Update 3/26/2020: This article was updated to reflect student loan provisions in the Senate coronavirus relief bill passed Wednesday night.
Student loan borrowers will be able to pause paying their federal student loan payments without penalty for the next six months, under the coronavirus stimulus bill passed by the Senate late Wednesday.
This comes after the Department of Education announced borrowers would be able to pause their payments for at least 60 days if they requested the forbearance.
The big change from the original DOE announcement, besides the amount of time loans can be deferred, is that payments will be automatically suspended for six months. Borrowers don't need to do anything in order to take advantage of this pause. During that time, interest will not accrue.
Additionally, collection on defaulted debts will be halted.
This provision was put into place to bring some relief to the millions of Americans who have had their hours reduced or been laid off in the wake of the coronavirus pandemic. Pausing federal student loan payments can help free up cash for other bills or financial obligation.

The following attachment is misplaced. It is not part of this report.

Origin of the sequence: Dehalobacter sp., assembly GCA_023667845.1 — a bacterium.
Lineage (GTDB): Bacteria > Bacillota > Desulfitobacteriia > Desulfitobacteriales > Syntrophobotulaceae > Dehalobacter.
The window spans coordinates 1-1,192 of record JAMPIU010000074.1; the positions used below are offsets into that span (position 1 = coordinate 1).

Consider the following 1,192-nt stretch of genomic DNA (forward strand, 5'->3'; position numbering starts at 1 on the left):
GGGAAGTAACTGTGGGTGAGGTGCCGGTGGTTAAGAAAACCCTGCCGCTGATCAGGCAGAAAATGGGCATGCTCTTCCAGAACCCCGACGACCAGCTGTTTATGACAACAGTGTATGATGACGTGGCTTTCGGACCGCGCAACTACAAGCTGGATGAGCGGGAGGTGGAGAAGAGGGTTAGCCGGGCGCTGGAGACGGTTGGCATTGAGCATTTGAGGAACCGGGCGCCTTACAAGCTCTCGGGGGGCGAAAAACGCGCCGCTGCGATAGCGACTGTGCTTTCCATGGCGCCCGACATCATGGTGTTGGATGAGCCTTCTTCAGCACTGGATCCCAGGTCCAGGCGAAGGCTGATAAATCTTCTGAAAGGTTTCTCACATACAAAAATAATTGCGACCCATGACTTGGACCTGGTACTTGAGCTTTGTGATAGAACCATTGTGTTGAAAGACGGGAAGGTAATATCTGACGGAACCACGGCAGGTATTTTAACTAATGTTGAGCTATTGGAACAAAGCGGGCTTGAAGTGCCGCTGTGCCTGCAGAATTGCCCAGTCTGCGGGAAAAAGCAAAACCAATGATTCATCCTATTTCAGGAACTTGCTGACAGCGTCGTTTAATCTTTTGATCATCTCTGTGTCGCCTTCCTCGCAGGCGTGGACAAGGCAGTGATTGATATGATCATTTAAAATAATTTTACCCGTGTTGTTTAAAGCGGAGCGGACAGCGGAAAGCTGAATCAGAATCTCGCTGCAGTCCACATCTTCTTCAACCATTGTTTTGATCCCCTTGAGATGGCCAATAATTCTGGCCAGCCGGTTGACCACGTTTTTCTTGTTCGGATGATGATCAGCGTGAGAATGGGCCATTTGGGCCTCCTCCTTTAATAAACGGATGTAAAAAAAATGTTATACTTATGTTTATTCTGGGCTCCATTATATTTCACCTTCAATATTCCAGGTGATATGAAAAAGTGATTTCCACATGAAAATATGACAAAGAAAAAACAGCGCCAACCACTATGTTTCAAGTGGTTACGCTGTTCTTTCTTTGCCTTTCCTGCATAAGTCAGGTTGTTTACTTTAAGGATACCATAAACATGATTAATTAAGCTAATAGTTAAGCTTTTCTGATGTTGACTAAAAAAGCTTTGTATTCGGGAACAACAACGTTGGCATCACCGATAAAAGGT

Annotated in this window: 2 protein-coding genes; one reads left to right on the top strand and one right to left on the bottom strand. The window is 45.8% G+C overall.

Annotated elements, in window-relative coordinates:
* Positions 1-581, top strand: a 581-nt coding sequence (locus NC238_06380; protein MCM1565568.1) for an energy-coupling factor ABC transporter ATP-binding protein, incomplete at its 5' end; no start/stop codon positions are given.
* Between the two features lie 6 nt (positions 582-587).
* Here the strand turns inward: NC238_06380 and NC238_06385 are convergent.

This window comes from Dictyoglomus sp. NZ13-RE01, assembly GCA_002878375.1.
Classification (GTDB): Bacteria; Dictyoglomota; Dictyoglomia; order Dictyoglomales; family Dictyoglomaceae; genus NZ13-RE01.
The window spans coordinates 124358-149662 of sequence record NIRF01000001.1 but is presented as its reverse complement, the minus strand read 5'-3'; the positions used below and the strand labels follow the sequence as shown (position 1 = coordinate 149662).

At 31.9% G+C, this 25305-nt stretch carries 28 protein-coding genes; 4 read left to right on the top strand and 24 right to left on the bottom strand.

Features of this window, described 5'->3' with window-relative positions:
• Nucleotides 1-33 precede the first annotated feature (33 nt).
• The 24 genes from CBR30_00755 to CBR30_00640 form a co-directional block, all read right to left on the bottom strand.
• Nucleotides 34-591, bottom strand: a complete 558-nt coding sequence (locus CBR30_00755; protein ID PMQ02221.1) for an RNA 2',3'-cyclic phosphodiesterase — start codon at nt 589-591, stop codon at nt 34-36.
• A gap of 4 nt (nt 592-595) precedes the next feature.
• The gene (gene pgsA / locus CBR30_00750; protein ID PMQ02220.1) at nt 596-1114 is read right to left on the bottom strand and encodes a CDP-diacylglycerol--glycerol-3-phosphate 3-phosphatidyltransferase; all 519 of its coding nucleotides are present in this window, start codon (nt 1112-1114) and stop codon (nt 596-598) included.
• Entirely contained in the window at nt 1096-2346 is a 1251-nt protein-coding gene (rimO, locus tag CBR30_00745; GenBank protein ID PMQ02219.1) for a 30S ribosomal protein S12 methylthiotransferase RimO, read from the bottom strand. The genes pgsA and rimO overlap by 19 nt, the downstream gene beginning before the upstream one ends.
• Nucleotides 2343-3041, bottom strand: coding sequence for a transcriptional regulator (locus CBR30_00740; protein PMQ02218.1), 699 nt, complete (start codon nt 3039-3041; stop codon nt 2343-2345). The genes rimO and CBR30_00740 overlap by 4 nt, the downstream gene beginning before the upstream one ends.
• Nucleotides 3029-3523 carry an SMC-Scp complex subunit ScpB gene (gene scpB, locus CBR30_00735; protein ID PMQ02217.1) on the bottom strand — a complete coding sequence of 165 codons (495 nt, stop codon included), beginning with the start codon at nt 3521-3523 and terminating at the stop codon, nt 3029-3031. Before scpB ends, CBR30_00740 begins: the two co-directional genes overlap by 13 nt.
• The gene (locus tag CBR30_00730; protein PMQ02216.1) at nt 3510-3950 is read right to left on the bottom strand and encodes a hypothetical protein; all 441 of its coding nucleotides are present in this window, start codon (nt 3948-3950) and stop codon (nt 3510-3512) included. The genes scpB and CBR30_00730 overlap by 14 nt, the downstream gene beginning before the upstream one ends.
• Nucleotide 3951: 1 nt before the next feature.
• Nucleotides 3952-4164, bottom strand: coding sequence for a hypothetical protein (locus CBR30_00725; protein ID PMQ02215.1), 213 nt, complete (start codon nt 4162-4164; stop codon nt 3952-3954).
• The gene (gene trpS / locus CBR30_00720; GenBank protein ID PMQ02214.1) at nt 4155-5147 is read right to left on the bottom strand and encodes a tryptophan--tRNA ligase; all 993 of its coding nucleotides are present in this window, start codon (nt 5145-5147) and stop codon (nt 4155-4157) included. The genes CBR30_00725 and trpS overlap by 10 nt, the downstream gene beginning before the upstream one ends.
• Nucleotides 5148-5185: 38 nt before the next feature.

"It's the right thing to do if people are having trouble making ends meet," Michael Bloch, CEO and found of Pillar, a personal finance app, tells CNBC Make It.
If you want more information, you can call 1-800-4-FED-AID to talk to your servicer, or go this website for more information.
Typically, pausing payments costs a borrower more in the long run, because interest still accrues and is added to the loan's principal balance. But now, borrowers will receive a few months of relief without accruing more interest.
Borrowers will still be able to make payments during this time, and if you still can, you should, says Bloch.
"All federal student loans are temporarily accruing 0% interest," he says. "This means that borrower's payments will go further toward chipping away at the principal and getting them out of debt faster."
And this does not apply to private student loans. If you have private loans and are struggling, you should also reach out to your servicer and see if they can offer you relief. Otherwise, you will need to make payments as usual.
However, in another change from previous relief measures, pausing payments will reportedly not hamper someone who is seeking Public Service Loan Forgiveness. They can pause payments for six months and still have their loans forgiven after 10 years if they follow the rest of the PSLF guidelines.
"I'd encourage every borrower to take a close look at their budgets and see what makes the most sense for them to do," says Bloch.
The bill has been sent to the House for a vote.